Wogenstein reflected mainly on the works of two authors, German-born Jewish American political philosopher, Hannah Arendt, and the Austrian playwright and novelist, Elfriede Jelinek. Through his discussion, he showed the continued relevance of Arendt’s work, especially of We Refugees originally published in the Menorah Journal in 1943 to today’s refugee crisis. Arendt’s idea that refugees live and die without leaving a trace remains particularly relevant today, Wogenstein explained. He cited statistics of refugees who have drowned in the Mediterranean, numbers that are not complete of given our inability to recover every body lost at sea. What this means is that we do not know the identities of many of these victims.

Against this backdrop, Wogenstein then turned to Jelinek’s play, which draws attention to the refugee experience as an essential element of the human condition. Within Jelinek’s play, characters who are being persecuted are seen as “Jews”, though they are nothing but human beings. This points to the conclusion that in a world where only sovereignty counts, only your national belonging can protect you. “Human beings have ceased to exist in our society for a while,” stated Wogenstein, alluding to the claim supported by Jelinek’s play: national identity has taken precedence over humanity. Through his discussion of both Arendt’s and Jelinek’s work, Wogenstein forced us to rethink the refugee experience as well as the concept of human rights, both in history and the current political moment.

By Ayjan Arik

Puerto Rican Author Mayra Santos Febres Returns to UConn

The renowned Puerto Rican author, poet, and professor at the University of Puerto Rico, Mayra Santos Febres returned to UConn on March 11 to give a talk in Spanish for undergraduate, graduate students, and faculty. Santos Febres is the author of many celebrated novels, including many she discussed in her talk: Sirena Selena vestida de pena (2000), Cualquier miércoles soy tuya (2002), Nuestra Señora de la noche (2006), and Fe en disfraz (2009).

Santos Febres insisted that much of her work focuses on forms of knowledge distinct from the Eurocentric binary system of thought. She explained the history behind this system of thought, delving into ideologies that formed during the Enlightenment from Descartes onwards. Following a line of inquiry originally introduced by Jacques Derrida, Santos Febres retraced the history of dualities that structure the Western tradition, many stemming from the division of body and the soul. The backbone of this tendency developed around a linear model of time, place, and ideas. Santos Febres illustrated her point with examples such as the movement of a classical ballerina whose posture is straight up and down, or the way in which many Western cities, such as New York, were drawn according to system of grids. Santos Febres poignantly declared, “I do not do this.”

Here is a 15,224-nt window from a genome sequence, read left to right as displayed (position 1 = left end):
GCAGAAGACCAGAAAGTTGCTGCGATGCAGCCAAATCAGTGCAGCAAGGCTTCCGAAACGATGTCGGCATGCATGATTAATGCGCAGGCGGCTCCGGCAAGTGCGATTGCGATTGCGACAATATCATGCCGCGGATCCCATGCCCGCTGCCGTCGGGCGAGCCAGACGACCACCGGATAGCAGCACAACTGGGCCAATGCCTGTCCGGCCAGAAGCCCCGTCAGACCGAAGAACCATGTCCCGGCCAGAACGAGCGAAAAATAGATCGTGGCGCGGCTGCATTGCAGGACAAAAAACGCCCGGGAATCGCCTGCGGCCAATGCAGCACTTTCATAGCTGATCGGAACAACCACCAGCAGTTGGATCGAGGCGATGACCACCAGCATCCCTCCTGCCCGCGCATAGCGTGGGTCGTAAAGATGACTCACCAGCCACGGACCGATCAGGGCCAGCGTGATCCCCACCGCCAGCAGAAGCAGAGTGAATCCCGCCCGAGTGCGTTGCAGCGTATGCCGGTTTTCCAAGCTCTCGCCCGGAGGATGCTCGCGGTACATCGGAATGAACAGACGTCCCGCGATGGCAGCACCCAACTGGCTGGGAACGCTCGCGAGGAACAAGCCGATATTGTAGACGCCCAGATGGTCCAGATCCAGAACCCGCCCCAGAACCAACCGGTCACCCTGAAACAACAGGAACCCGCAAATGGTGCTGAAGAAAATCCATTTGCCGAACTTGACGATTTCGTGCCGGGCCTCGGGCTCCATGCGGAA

Santos Febres’ work emphasizes the pensamiento caribeño, or the Caribbean form of thought, which focuses more on the movement, curvature, and non-linear traits of the body. Body language and types of knowledge that come from the body, not the mind gave rise, she argues, to salsa, spoken word, rap, all of which involve non-linear dynamic movements. This is one reason her work focuses on trauma, because trauma is an experience that manifests itself in the body. Santos Febres suggested that there are times when words cannot express or describe the violence that we experience. “This is where I base my novels,” she said.

Santos Febres elaborated on her favorite novel, Fe en disfraz, about an educated black woman, Fe, who represents monstrosity, a recurring idea in her novels. In her discussion of Cualquier miércoles soy tuya, Santos Febres explained how the Caribbean city suggests a fractal structure, rather than a grid. Similarly to cities, the families that interest her are also “fractal,” without form, without a center, and without a strong patriarchal line. Within Cualquier miércoles soy tuya, Santos Febres revealed that she wanted to connect the ways in which humans interact within the Caribbean city to draw a sort of relational map that revealed these fractal qualities in an attempt to create consciousness about other forms of knowledge that may be able to give form to a uniquely Caribbean reality.

By Ayjan Arik